This is Dundee's story of those that served in the First World War, and of the people left at home
George Angus Mackie
- Date of enlistment: 1915
- Place of enlistment: Dundee
- Service no: 11201
- Rank: Private
- Regiment/Service: Black Watch
- Unit/Ship: 3rd Battalion
- Place of Death: Dundee Royal Infirmary
- Age at Death: 36
- Date of Death: 06.06.1918
- Burial Country: Scotland
- Cemetery: Dundee Eastern Necropolis
- Grave/Mem Ref no: LL.5.557.
- Date of Birth: 1896
- Place of Birth:
- Address: 36 Wellington St, Dundee
Florence Nightingale Tait Mackie nee Scrimgeour
Florence Mackie, 36 Wellington St, Dundee
George & Florence
More about George Angus Mackie
11201 Pte George Angus Mackie. 3rd Bn Black Watch
George was a Dundee man and enlisted in 1915. He was born in Dundee in 1896 to parents James, a Stone Mason and mother, Florence Nightingale Tait Mackie nee Scrimgeour who was a weaver.
In the absence of a service record it has been very difficult to pull together a story of his war but there are at least some pertinent elements to his story. We know from his Medal Index Card that he was enlisted in 1915 and discharged in November 1917 and that on discharge he was presented a SWB, Silver Wound Badge. This appears to fit with his CWGC entry which suggests he “died of wounds” in 1918. On the surface at least, this might appear to be the basis of his story.
However, there are contradictions which appear on further scrutiny of the very few pieces of ephemera which survive. Firstly, he has two Medal Index Cards, one for his SWB and one for BVM and VM. Neither of these specify a qualifying date with any of the Expeditionary Forces, moreover such surviving ephemera lists him through 1915 to 1917 as serving in 3rd Bn Black Watch which did not leave UK. These could be interpreted as him not having served in a War Theatre, by no means authoritative but certainly a possibility.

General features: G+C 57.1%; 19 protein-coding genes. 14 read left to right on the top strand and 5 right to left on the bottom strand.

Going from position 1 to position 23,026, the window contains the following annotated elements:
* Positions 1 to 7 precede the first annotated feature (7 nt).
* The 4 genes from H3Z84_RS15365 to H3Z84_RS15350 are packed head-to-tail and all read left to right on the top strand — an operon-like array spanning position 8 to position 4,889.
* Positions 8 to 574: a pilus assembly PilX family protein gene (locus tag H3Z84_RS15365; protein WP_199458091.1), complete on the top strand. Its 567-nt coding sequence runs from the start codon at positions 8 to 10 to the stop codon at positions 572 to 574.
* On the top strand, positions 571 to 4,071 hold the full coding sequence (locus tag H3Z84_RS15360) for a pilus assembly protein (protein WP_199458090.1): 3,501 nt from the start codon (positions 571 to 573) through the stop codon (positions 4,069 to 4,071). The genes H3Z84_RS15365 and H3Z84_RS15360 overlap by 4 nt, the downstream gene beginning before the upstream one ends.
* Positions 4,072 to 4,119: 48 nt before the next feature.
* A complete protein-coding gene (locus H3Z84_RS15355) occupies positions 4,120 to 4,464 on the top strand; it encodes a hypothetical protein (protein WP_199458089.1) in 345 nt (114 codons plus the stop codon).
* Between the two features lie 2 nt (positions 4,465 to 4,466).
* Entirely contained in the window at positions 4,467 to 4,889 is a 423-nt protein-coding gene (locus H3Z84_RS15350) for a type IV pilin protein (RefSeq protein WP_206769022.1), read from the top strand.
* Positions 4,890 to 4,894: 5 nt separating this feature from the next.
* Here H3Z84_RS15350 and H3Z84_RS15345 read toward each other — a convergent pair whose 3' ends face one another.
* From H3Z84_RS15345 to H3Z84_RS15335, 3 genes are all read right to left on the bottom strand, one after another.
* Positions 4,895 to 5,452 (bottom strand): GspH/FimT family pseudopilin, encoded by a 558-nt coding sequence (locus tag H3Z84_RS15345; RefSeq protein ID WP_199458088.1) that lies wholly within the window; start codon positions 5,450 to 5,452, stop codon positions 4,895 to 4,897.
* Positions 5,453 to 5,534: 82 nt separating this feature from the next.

What then of the died of wounds entry ? Well, the subjective “wound” could also be used to describe the consequences of injury or ailment attributable to service. Often used this way in some pension records and such injuries or ailments qualify the individual for the SWB giving another possible link to The term “wound”
The facts we are confident of are firstly, that he died in the Dundee Royal Infirmary in June 1918 of Infective Arthritis of the Hip, There is no mention of Sepsis but the term infective describing the arthritis would suggest this, secondly he was discharged from the service no longer fit in November 1917 possibly due to pathology or injury to the hip, thirdly after discharge he found some work as a flour Warehouseman before succumbing to his infective arthritis.
Other facts we can be sure of is that his marriage to Florence took place in January 1905 quickly followed by the birth of his son, also George Angus in July 1905 . There was at least one other child, Florence Nightingale Tait Mackie in 1913, named in full after her mother. At the time of George’s death the family were resident at 36 Wellington Street but hitherto had resided at various times at Ann Street, Wellburn Street and Hilltown.
Whether or not George was wounded or served in a War Theatre may not be able to be confirmed however it is largely irrelevant as the Hip Arthritis which caused his demise was the consequence of service and like all others who sacrificed he should be remembered..
Additional information and gravemarker image kindly supplied by Jim Flood
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